(b)  A statement made outside Parliament by a Member of the House of Commons to his constituents will be protected by qualified privilege. In my opinion this is sufficient protection for the member for the proper performance of his work.

    (c)  The same statement made outside Parliament to the press will not be protected by privilege.

  The extent of the privilege attaching to some communications is unresolved, eg a member's communication with a Minister on a matter with which Parliament is concerned. It was left open in Re Parliamentary Privilege Act 1770 [1958] AC 331 whether such a communication attracted qualified or absolute privilege.

  Criminal proceedings call for separate consideration, for the liberty of the subject is at stake. It would be difficult to defend the withholding of relevant evidence on grounds other than public interest immunity.

6. Should members be immune from being subpoenaed to attend and give evidence as witnesses in criminal or civil proceedings?

  6.  In my opinion MPs and peers should not be immune from being subpoenaed to attend and give evidence in civil or criminal proceedings. Needless to say, if the purpose of a subpoena was to require a member to give evidence on a privileged topic he could apply to have the subpoena set aside. If he were required to attend the House for a division, I am confident that our courts would unhesitatingly accommodate him.

7.   Increasingly one or other of the Houses, through their corporate officers (see the Parliamentary Corporate Bodies Act 1992, sections 1 and 2) and in other ways as well, enter into contracts, for example, for building and repair works. In addition, officials and staff are employed under contracts of employment, and disputes do arise regarding wrongful or unfair dismissal. Disputes can also arise following accidents to persons working in or visiting the Palace of Westminster. When disputes arise and litigation ensues, questions may and do arise regarding the discoverability of relevant documents, which may be the minutes of a committee or sub-committee of one of the Houses. Similarly, questions may arise concerning oral evidence on what happened at a meeting of a committee or sub-committee.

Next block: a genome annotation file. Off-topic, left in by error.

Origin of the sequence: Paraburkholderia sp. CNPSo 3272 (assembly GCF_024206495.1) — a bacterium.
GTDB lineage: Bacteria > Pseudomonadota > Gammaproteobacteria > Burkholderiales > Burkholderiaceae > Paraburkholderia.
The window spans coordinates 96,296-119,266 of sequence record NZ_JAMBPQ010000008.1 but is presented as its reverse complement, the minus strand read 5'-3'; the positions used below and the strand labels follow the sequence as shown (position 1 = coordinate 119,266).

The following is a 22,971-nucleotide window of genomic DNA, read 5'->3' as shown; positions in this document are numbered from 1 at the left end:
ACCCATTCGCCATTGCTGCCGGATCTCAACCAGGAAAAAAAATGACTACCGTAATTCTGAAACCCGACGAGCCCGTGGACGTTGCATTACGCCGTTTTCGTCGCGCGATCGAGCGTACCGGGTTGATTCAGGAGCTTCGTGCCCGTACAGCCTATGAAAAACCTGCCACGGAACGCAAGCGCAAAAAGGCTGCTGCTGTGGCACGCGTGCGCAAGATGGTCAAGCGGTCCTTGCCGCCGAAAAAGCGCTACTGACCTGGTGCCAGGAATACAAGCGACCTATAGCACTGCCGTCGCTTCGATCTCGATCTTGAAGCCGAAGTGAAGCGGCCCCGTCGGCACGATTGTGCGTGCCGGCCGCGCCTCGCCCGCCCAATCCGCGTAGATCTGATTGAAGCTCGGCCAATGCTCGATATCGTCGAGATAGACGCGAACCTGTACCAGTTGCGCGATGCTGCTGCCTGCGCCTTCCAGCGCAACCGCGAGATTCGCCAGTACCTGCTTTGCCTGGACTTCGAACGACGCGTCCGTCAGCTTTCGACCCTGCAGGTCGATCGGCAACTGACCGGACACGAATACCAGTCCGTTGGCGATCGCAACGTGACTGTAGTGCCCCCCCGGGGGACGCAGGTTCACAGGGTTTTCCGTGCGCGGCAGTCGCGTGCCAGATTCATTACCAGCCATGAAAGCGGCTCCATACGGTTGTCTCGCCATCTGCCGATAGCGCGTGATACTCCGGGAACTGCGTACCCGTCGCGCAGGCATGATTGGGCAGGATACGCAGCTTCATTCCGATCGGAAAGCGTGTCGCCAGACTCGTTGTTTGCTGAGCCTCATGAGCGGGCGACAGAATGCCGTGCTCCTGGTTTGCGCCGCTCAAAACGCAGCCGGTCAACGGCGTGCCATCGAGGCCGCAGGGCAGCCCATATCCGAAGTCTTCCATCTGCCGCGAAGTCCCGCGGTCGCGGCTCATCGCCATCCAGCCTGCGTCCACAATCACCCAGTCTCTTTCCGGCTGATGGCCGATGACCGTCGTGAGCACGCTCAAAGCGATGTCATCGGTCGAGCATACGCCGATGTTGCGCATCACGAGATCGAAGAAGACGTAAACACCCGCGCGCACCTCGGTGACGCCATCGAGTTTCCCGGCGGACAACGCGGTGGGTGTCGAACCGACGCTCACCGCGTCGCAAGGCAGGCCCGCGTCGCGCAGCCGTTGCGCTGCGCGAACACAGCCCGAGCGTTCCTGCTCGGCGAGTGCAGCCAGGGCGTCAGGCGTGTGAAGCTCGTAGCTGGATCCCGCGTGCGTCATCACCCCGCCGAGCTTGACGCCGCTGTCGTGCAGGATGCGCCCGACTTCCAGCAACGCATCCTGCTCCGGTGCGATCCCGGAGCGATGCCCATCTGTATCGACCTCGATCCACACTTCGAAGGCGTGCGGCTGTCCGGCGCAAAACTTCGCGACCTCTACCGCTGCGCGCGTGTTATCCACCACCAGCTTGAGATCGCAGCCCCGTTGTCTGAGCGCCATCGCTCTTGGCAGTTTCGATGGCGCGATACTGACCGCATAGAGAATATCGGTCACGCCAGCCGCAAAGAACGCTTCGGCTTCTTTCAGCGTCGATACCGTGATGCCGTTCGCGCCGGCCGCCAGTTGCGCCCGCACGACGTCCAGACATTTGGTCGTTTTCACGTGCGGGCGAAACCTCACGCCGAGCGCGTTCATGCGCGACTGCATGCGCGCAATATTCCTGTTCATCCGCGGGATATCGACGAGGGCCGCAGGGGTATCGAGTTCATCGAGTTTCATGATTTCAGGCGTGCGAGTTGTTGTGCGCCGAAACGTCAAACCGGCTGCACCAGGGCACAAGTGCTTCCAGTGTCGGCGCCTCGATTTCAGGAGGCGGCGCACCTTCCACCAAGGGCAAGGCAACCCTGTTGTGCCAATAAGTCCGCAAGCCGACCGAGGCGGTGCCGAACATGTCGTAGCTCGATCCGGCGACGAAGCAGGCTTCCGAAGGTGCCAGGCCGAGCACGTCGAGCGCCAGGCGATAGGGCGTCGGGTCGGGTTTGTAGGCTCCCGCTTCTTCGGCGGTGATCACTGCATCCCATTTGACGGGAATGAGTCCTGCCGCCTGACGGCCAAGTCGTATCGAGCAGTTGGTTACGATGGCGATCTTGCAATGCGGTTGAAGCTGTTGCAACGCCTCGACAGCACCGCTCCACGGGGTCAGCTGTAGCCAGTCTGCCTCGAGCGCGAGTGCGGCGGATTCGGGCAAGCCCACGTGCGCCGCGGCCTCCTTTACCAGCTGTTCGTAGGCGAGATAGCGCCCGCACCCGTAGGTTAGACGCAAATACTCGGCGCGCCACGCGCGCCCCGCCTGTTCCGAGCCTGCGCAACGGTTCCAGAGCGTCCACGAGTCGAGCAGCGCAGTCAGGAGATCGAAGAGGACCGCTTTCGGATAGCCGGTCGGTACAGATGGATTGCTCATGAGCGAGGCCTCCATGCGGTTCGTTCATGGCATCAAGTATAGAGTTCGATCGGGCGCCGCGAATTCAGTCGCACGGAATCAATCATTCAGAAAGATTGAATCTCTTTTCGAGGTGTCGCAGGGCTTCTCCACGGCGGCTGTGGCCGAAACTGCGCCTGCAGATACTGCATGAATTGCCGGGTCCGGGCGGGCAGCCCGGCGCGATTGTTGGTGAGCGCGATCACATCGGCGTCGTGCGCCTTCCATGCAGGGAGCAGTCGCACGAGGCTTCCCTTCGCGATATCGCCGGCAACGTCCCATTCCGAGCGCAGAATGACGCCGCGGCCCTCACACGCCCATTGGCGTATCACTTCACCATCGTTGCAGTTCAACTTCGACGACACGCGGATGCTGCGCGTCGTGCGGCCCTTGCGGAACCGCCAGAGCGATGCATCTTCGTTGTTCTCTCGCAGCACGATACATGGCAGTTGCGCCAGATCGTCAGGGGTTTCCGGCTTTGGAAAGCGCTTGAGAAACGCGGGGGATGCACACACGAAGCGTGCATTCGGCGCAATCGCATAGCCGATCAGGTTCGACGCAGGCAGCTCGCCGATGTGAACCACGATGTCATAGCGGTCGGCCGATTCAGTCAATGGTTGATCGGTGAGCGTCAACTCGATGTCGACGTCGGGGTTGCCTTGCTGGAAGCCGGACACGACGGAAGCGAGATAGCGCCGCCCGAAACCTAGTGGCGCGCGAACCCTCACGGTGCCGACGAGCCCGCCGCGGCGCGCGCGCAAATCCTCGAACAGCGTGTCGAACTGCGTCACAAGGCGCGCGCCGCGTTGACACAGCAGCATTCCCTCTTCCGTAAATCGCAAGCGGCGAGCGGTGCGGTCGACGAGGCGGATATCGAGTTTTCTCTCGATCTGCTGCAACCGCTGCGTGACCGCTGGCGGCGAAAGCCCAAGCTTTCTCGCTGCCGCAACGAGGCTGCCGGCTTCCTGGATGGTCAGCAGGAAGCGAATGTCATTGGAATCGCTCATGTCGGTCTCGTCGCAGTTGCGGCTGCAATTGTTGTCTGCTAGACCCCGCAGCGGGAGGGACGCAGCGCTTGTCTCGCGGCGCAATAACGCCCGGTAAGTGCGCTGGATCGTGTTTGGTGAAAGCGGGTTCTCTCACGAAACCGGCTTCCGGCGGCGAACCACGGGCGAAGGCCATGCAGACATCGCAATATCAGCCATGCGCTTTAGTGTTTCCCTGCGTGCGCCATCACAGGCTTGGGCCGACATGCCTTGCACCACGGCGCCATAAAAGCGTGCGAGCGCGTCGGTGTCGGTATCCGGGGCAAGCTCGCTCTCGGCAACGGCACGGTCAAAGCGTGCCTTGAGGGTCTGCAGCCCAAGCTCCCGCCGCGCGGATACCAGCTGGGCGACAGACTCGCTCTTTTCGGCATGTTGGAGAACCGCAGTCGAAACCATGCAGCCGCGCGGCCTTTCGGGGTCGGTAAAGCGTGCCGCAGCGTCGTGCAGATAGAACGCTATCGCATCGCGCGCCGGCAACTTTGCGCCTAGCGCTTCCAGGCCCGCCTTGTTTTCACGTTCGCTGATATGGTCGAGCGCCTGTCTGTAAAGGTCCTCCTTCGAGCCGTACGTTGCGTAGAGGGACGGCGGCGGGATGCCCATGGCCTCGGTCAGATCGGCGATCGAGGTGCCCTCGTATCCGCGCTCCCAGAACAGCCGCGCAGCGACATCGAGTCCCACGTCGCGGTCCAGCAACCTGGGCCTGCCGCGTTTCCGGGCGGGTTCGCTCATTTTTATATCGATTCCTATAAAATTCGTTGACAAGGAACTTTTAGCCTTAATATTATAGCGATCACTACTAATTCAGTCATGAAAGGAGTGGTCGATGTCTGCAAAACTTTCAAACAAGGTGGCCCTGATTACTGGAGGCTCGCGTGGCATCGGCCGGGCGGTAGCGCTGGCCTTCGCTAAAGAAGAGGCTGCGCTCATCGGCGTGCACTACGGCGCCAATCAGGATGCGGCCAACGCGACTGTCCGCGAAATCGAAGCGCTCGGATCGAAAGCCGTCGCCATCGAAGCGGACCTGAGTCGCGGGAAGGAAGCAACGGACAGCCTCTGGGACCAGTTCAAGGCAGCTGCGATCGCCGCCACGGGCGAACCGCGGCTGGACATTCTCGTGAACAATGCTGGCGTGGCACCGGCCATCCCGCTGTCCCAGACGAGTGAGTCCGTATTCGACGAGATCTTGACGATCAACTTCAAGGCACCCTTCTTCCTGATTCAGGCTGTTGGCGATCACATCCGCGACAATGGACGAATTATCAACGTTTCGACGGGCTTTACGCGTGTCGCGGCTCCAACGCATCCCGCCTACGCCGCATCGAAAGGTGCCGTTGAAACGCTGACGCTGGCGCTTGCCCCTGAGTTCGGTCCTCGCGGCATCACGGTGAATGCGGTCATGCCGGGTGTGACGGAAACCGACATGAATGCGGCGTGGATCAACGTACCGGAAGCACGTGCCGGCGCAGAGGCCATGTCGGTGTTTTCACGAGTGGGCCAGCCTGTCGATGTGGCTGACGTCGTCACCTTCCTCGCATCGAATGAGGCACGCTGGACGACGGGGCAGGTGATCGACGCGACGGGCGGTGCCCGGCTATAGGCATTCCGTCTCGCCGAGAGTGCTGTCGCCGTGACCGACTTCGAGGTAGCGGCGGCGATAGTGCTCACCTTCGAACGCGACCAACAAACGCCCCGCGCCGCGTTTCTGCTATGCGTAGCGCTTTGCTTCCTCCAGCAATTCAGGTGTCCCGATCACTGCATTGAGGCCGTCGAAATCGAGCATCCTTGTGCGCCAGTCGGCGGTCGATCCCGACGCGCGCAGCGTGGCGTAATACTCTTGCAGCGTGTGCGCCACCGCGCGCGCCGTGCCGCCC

Plainly it would seem unsatisfactory for these sorts of litigation not to be attended by the usual evidential consequences, even though this would involve incursion into the general immunity afforded by Article IX. Do you agree? Where, and on what principle, do you think the boundary line should be drawn in this regard?

  7.  I agree that litigation arising from the performance of contracts made by corporate officers of Parliament should not be hampered by the strict application of Article IX to such matters as discovery of documents. Similarly, claims for wrongful or unfair dismissal should not suffer a disadvantage because they arise from employment within the Palace of Westminster. The words of Lord Browne-Wilkinson inPrebble v TVNZ may provide a helpful guide to where the boundary line should lie:—